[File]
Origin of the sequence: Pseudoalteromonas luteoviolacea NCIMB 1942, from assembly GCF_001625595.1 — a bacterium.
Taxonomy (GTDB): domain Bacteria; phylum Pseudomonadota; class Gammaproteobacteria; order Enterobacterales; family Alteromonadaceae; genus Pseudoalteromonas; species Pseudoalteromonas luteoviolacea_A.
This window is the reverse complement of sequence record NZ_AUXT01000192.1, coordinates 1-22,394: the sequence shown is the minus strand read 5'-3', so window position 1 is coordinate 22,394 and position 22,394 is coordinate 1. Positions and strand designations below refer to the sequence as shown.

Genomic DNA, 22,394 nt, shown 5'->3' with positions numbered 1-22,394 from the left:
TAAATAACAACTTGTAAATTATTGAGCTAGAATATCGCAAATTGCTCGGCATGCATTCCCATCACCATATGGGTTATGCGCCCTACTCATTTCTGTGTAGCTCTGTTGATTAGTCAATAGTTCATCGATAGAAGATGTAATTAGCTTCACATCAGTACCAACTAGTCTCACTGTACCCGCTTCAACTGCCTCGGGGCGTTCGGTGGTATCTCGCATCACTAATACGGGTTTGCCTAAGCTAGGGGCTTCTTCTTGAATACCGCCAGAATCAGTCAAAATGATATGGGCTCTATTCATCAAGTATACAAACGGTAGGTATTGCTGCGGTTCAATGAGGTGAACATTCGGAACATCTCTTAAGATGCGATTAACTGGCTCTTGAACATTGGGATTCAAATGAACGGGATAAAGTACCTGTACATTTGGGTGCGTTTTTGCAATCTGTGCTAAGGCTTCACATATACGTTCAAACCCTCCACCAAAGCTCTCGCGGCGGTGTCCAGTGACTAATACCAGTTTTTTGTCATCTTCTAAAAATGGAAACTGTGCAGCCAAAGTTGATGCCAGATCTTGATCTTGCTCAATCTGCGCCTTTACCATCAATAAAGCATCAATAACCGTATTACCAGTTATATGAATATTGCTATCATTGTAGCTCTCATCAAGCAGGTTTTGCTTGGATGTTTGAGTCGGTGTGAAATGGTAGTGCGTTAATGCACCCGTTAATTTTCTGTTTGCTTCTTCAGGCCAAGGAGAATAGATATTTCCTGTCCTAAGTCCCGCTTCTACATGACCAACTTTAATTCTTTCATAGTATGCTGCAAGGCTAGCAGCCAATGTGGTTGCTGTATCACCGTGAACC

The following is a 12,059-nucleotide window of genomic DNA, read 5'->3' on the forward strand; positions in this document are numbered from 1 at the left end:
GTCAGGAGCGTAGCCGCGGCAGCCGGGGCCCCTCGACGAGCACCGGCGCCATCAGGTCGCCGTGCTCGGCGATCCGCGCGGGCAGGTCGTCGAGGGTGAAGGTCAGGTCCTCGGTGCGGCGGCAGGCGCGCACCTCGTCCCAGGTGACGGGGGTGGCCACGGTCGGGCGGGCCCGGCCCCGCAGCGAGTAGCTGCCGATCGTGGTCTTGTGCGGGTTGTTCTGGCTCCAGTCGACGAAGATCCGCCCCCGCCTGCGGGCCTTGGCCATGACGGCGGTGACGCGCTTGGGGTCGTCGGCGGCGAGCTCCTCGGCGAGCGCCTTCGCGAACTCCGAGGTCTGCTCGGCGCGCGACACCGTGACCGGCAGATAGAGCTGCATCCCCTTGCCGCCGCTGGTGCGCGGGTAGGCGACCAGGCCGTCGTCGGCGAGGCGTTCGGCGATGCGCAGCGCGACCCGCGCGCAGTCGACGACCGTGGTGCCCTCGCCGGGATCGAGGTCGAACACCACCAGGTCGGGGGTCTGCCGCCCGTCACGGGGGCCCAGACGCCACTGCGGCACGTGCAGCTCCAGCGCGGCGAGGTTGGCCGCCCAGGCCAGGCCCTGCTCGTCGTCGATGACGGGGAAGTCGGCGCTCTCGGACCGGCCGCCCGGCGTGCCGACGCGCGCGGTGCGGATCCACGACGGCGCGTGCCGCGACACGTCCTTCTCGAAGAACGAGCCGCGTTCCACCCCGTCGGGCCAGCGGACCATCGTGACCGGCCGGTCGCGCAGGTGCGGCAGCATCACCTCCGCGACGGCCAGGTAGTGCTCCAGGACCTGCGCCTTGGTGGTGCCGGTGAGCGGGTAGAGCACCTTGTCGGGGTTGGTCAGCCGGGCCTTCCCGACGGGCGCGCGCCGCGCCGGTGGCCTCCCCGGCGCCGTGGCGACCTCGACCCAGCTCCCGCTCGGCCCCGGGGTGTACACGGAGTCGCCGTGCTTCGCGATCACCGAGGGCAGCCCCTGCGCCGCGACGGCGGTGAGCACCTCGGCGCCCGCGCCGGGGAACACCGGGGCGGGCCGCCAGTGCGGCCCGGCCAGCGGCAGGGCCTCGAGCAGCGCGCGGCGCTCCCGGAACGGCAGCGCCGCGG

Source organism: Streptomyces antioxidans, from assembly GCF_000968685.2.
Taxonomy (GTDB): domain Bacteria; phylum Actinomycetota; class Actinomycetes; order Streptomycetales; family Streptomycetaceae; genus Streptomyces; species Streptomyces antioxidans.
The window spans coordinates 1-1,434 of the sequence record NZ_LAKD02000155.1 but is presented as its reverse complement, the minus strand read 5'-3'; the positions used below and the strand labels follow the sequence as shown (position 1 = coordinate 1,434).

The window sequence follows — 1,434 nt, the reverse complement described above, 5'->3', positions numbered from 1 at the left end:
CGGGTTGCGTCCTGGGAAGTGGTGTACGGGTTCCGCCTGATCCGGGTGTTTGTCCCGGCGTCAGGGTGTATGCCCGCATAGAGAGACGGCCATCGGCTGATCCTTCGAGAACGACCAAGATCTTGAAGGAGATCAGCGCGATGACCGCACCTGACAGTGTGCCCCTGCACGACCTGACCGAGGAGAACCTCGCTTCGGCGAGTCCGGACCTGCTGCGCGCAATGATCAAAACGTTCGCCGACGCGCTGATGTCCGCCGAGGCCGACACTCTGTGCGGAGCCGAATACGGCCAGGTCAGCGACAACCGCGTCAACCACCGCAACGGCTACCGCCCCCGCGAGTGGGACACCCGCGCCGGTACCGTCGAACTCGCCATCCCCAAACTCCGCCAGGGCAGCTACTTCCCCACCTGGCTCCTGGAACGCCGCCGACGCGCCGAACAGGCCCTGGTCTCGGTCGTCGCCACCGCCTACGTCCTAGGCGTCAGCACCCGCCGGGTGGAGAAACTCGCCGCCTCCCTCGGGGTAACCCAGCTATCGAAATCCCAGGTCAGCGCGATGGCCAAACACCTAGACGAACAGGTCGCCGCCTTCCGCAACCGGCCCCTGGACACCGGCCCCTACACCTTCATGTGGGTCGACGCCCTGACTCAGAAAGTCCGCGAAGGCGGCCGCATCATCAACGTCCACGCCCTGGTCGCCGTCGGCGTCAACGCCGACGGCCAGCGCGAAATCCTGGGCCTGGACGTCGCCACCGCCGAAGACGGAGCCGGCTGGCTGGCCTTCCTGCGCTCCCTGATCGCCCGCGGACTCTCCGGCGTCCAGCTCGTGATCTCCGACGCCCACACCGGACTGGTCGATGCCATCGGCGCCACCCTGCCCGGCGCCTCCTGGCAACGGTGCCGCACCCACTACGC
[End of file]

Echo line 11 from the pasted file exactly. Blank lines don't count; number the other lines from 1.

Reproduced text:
The window sequence follows — 1,434 nt, the reverse complement described above, 5'->3', positions numbered from 1 at the left end: